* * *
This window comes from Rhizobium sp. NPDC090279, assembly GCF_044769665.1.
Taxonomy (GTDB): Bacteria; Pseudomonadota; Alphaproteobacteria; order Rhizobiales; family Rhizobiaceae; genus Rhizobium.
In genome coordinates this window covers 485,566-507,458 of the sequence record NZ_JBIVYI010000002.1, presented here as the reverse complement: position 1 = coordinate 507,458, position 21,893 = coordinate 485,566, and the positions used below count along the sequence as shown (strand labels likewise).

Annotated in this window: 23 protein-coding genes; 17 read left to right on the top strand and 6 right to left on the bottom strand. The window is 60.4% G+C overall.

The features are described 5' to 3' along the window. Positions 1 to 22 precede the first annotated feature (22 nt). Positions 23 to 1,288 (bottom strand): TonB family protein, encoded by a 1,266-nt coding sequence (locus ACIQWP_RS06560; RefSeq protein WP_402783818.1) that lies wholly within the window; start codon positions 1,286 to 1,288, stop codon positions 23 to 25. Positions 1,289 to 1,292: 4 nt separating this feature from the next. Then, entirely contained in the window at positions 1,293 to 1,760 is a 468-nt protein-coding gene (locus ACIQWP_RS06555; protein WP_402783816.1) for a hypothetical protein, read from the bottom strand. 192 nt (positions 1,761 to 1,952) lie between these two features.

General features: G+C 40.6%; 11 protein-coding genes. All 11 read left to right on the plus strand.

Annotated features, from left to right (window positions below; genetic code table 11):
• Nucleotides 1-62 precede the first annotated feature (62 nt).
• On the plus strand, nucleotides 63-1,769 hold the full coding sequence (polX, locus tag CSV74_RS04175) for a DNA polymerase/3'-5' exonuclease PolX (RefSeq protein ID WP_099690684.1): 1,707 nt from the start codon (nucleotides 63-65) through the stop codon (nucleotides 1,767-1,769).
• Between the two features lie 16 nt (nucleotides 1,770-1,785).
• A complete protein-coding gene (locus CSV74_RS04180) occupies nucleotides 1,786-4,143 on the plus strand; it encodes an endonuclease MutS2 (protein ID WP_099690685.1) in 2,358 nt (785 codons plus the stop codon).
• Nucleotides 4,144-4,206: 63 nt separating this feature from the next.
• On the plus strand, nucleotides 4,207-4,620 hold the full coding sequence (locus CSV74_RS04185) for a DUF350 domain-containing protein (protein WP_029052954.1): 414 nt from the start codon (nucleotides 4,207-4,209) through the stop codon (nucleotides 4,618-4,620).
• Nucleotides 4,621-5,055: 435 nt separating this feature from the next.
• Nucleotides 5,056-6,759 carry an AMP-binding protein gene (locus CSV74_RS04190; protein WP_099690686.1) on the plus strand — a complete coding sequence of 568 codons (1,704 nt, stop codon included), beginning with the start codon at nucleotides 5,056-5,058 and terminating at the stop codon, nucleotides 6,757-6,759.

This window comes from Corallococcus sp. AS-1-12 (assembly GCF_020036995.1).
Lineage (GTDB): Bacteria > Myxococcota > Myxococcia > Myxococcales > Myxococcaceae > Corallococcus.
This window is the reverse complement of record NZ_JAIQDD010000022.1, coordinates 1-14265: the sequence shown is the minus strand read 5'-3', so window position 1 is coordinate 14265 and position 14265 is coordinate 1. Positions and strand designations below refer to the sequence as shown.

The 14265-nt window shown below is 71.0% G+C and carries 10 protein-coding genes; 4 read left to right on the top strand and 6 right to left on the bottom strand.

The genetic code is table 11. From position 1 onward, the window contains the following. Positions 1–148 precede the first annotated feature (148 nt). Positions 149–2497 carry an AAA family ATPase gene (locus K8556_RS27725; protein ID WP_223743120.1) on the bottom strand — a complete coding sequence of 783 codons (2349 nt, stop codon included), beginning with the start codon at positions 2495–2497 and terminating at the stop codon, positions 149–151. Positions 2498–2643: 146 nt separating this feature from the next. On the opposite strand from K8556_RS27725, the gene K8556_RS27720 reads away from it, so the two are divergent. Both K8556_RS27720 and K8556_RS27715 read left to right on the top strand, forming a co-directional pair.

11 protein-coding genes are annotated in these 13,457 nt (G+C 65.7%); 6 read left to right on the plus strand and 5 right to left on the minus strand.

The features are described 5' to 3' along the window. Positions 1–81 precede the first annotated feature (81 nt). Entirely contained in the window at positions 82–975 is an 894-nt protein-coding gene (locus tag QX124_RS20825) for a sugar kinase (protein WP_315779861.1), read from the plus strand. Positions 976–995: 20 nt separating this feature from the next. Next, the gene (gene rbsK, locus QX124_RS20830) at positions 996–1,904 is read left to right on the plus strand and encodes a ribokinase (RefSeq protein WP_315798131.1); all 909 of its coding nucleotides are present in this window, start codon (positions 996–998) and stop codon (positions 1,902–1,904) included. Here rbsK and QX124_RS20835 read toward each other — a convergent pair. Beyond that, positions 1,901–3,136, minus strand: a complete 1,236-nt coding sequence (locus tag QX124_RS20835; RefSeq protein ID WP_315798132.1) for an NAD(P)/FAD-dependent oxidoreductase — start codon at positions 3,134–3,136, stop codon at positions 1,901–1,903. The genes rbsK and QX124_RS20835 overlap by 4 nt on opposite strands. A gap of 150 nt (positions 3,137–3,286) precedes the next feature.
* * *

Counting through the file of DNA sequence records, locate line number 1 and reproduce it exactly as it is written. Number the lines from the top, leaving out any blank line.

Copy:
This window comes from Rhizobium sp. NPDC090279, assembly GCF_044769665.1.